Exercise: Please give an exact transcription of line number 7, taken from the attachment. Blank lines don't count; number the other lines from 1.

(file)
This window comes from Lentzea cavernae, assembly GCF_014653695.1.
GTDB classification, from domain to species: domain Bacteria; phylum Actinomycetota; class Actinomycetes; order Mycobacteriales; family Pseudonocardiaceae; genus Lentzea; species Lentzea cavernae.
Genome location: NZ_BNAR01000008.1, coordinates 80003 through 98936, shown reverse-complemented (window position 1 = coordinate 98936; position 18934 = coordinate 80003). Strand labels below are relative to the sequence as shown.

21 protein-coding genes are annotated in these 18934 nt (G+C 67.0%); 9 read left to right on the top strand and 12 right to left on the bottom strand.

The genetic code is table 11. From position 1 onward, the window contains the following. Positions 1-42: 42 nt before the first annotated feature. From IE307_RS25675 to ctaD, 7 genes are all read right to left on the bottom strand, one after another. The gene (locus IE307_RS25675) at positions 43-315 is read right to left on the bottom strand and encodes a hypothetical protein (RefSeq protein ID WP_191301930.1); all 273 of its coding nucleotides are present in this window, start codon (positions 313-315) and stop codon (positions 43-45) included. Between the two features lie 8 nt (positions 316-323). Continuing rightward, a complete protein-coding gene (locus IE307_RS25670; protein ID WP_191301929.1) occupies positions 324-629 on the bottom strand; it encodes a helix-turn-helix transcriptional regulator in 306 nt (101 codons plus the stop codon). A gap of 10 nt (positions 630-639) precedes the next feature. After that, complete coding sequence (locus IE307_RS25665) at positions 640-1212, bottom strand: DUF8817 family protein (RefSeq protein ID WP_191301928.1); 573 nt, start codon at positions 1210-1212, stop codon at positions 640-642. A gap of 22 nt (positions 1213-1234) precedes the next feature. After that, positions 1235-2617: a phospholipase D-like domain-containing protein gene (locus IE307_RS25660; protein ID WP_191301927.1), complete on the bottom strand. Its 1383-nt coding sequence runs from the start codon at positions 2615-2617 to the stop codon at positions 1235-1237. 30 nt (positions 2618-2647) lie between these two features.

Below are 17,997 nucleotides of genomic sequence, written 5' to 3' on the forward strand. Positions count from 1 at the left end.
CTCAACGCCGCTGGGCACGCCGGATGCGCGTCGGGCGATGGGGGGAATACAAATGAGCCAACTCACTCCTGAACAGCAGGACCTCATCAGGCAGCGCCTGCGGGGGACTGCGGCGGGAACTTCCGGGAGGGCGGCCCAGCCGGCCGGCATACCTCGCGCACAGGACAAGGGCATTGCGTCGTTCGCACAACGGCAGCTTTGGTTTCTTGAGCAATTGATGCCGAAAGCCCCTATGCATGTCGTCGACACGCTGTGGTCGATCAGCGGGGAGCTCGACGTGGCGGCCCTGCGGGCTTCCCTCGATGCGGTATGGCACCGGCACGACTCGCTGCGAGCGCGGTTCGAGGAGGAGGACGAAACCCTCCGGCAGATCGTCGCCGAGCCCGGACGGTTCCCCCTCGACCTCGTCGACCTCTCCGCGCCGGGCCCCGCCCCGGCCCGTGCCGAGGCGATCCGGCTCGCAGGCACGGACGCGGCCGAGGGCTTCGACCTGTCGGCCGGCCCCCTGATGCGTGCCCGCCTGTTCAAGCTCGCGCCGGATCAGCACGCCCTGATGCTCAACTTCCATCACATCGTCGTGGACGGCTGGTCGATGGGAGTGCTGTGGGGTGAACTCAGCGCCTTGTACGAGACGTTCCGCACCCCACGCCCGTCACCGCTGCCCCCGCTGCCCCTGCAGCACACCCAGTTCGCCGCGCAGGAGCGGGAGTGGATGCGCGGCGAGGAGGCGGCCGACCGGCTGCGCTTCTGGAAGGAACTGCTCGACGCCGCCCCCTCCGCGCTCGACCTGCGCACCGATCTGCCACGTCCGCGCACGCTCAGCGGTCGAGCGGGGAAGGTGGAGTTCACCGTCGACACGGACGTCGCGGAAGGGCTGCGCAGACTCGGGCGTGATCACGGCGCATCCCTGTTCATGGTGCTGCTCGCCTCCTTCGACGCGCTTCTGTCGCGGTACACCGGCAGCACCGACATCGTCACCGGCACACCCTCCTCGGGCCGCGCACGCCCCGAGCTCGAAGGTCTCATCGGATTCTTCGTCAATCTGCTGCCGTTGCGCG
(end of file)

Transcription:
CTCAACGCCGCTGGGCACGCCGGATGCGCGTCGGGCGATGGGGGGAATACAAATGAGCCAACTCACTCCTGAACAGCAGGACCTCATCAGGCAGCGCCTGCGGGGGACTGCGGCGGGAACTTCCGGGAGGGCGGCCCAGCCGGCCGGCATACCTCGCGCACAGGACAAGGGCATTGCGTCGTTCGCACAACGGCAGCTTTGGTTTCTTGAGCAATTGATGCCGAAAGCCCCTATGCATGTCGTCGACACGCTGTGGTCGATCAGCGGGGAGCTCGACGTGGCGGCCCTGCGGGCTTCCCTCGATGCGGTATGGCACCGGCACGACTCGCTGCGAGCGCGGTTCGAGGAGGAGGACGAAACCCTCCGGCAGATCGTCGCCGAGCCCGGACGGTTCCCCCTCGACCTCGTCGACCTCTCCGCGCCGGGCCCCGCCCCGGCCCGTGCCGAGGCGATCCGGCTCGCAGGCACGGACGCGGCCGAGGGCTTCGACCTGTCGGCCGGCCCCCTGATGCGTGCCCGCCTGTTCAAGCTCGCGCCGGATCAGCACGCCCTGATGCTCAACTTCCATCACATCGTCGTGGACGGCTGGTCGATGGGAGTGCTGTGGGGTGAACTCAGCGCCTTGTACGAGACGTTCCGCACCCCACGCCCGTCACCGCTGCCCCCGCTGCCCCTGCAGCACACCCAGTTCGCCGCGCAGGAGCGGGAGTGGATGCGCGGCGAGGAGGCGGCCGACCGGCTGCGCTTCTGGAAGGAACTGCTCGACGCCGCCCCCTCCGCGCTCGACCTGCGCACCGATCTGCCACGTCCGCGCACGCTCAGCGGTCGAGCGGGGAAGGTGGAGTTCACCGTCGACACGGACGTCGCGGAAGGGCTGCGCAGACTCGGGCGTGATCACGGCGCATCCCTGTTCATGGTGCTGCTCGCCTCCTTCGACGCGCTTCTGTCGCGGTACACCGGCAGCACCGACATCGTCACCGGCACACCCTCCTCGGGCCGCGCACGCCCCGAGCTCGAAGGTCTCATCGGATTCTTCGTCAATCTGCTGCCGTTGCGCG